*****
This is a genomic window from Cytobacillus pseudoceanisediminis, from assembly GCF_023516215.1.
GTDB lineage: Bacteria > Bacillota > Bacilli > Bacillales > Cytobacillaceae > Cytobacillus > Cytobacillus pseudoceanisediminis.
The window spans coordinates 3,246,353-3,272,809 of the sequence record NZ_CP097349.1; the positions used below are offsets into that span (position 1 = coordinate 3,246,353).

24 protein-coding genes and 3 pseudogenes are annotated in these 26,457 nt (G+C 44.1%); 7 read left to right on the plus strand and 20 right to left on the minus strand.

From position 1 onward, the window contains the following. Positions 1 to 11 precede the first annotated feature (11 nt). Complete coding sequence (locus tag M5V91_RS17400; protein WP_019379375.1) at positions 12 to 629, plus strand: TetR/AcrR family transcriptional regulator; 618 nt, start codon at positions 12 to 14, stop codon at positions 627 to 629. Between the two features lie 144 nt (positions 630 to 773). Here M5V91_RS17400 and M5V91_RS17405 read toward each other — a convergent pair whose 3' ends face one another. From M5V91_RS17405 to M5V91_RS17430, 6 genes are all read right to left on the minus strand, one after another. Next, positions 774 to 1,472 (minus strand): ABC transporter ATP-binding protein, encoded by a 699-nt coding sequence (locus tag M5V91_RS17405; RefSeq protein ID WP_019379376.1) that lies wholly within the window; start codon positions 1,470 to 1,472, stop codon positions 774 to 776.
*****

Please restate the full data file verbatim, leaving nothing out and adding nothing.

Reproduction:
This is a genomic window from Cytobacillus pseudoceanisediminis, from assembly GCF_023516215.1.
GTDB lineage: Bacteria > Bacillota > Bacilli > Bacillales > Cytobacillaceae > Cytobacillus > Cytobacillus pseudoceanisediminis.
The window spans coordinates 3,246,353-3,272,809 of the sequence record NZ_CP097349.1; the positions used below are offsets into that span (position 1 = coordinate 3,246,353).

24 protein-coding genes and 3 pseudogenes are annotated in these 26,457 nt (G+C 44.1%); 7 read left to right on the plus strand and 20 right to left on the minus strand.

From position 1 onward, the window contains the following. Positions 1 to 11 precede the first annotated feature (11 nt). Complete coding sequence (locus tag M5V91_RS17400; protein WP_019379375.1) at positions 12 to 629, plus strand: TetR/AcrR family transcriptional regulator; 618 nt, start codon at positions 12 to 14, stop codon at positions 627 to 629. Between the two features lie 144 nt (positions 630 to 773). Here M5V91_RS17400 and M5V91_RS17405 read toward each other — a convergent pair whose 3' ends face one another. From M5V91_RS17405 to M5V91_RS17430, 6 genes are all read right to left on the minus strand, one after another. Next, positions 774 to 1,472 (minus strand): ABC transporter ATP-binding protein, encoded by a 699-nt coding sequence (locus tag M5V91_RS17405; RefSeq protein ID WP_019379376.1) that lies wholly within the window; start codon positions 1,470 to 1,472, stop codon positions 774 to 776.